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Petroleum, West Virginia

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Petroleum, in northern Ritchie County, is an unincorporated community, or village, that may have been the site of the first oil wells drilled in the U.S. The Baltimore & Ohio Railroad had been acquiring lubricating oil from an oil spring or wells here, on Oil Spring Run, as early as 1857, according to David McKain, director of the West Virginia Oil & Gas Museum, at Parkersburg, WV.

McKain contends that in early 1859 the first oil well drilled in the U.S. was located here at Petroleum, rather than at the Drake Well near Titusville, PA. "It is this site and the California, WV site which gives West Virginia the historical basis to challenge current history as to where the oil industry started," McKain affirms. (See: WV Oil & Gas Museum.)

Petroleum was first an oil-and-water stop on the B&O Railroad, but quickly became a community that included stores, a hotel, a refinery, and a telegraph office. During the Civil War, the sixth West Virginia Infantry was stationed at Petroleum and at the ends of the B&O Tunnel to either side of the town. A blockhouse may also have been located at the site.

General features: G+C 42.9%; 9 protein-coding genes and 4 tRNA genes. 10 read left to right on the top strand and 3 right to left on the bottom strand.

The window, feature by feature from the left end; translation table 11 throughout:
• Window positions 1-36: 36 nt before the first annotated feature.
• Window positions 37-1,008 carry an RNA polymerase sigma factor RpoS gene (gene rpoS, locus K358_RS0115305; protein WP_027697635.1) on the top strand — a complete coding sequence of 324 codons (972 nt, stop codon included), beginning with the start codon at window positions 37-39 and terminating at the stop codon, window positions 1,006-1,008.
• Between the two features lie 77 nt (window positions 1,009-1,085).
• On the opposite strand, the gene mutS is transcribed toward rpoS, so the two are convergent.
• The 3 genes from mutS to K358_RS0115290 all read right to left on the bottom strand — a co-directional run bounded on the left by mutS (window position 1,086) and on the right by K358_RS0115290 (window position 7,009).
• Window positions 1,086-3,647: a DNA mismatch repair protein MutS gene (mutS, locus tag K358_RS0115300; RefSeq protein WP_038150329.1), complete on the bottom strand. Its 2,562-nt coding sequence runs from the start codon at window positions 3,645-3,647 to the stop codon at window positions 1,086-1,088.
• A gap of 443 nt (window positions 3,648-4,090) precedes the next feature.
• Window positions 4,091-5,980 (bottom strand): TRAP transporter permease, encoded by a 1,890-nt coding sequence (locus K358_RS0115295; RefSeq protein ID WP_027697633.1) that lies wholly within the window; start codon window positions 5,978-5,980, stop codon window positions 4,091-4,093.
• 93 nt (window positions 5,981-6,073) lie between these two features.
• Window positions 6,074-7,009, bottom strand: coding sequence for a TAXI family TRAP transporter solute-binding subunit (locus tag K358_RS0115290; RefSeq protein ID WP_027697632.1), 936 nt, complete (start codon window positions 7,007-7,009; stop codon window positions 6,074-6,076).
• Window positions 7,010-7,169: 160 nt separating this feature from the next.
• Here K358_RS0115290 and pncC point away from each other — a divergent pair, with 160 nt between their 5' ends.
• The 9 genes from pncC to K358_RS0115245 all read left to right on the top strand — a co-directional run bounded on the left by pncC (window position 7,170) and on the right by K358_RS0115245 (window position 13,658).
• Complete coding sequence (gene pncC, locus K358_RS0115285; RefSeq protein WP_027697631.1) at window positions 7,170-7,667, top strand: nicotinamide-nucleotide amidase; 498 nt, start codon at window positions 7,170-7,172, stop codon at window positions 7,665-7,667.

As part of its initiative to develop industrial-heritage sites in the oil field, the Parkersburg museum plans to install a blockhouse, demonstration oil derrick, and a "telegraph pumping station" at the site. The 72-mile-long North Bend Rail Trail follows the grade of the former B&O Railroad through the townsite.

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